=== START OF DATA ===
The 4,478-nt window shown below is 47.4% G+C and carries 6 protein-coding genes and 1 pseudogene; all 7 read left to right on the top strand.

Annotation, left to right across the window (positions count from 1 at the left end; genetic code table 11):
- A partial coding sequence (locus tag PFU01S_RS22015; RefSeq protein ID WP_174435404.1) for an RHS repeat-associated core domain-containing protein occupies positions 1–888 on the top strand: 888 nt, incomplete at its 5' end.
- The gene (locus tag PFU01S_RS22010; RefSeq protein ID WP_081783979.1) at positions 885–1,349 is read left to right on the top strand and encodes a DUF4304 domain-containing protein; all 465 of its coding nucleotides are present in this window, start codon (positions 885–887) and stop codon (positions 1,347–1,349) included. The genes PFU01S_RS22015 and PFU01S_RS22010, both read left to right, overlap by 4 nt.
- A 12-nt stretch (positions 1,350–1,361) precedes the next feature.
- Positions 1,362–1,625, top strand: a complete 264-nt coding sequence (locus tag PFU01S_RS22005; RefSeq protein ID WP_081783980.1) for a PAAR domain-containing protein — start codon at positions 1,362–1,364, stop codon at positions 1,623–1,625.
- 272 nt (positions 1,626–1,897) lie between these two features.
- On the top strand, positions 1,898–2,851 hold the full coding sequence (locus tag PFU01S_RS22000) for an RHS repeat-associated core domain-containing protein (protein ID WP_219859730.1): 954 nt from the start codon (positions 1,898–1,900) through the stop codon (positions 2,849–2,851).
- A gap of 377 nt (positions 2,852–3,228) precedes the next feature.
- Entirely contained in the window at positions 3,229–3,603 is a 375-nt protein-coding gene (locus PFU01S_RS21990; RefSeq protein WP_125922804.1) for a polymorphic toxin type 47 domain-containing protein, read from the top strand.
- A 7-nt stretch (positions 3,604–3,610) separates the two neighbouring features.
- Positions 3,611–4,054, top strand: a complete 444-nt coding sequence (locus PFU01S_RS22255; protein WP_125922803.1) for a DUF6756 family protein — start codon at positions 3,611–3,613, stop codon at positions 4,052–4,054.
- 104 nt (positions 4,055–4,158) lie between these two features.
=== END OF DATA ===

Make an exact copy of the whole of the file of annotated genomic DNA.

The 4,478-nt window shown below is 47.4% G+C and carries 6 protein-coding genes and 1 pseudogene; all 7 read left to right on the top strand.

Annotation, left to right across the window (positions count from 1 at the left end; genetic code table 11):
- A partial coding sequence (locus tag PFU01S_RS22015; RefSeq protein ID WP_174435404.1) for an RHS repeat-associated core domain-containing protein occupies positions 1–888 on the top strand: 888 nt, incomplete at its 5' end.
- The gene (locus tag PFU01S_RS22010; RefSeq protein ID WP_081783979.1) at positions 885–1,349 is read left to right on the top strand and encodes a DUF4304 domain-containing protein; all 465 of its coding nucleotides are present in this window, start codon (positions 885–887) and stop codon (positions 1,347–1,349) included. The genes PFU01S_RS22015 and PFU01S_RS22010, both read left to right, overlap by 4 nt.
- A 12-nt stretch (positions 1,350–1,361) precedes the next feature.
- Positions 1,362–1,625, top strand: a complete 264-nt coding sequence (locus tag PFU01S_RS22005; RefSeq protein ID WP_081783980.1) for a PAAR domain-containing protein — start codon at positions 1,362–1,364, stop codon at positions 1,623–1,625.
- 272 nt (positions 1,626–1,897) lie between these two features.
- On the top strand, positions 1,898–2,851 hold the full coding sequence (locus tag PFU01S_RS22000) for an RHS repeat-associated core domain-containing protein (protein ID WP_219859730.1): 954 nt from the start codon (positions 1,898–1,900) through the stop codon (positions 2,849–2,851).
- A gap of 377 nt (positions 2,852–3,228) precedes the next feature.
- Entirely contained in the window at positions 3,229–3,603 is a 375-nt protein-coding gene (locus PFU01S_RS21990; RefSeq protein WP_125922804.1) for a polymorphic toxin type 47 domain-containing protein, read from the top strand.
- A 7-nt stretch (positions 3,604–3,610) separates the two neighbouring features.
- Positions 3,611–4,054, top strand: a complete 444-nt coding sequence (locus PFU01S_RS22255; protein WP_125922803.1) for a DUF6756 family protein — start codon at positions 3,611–3,613, stop codon at positions 4,052–4,054.
- 104 nt (positions 4,055–4,158) lie between these two features.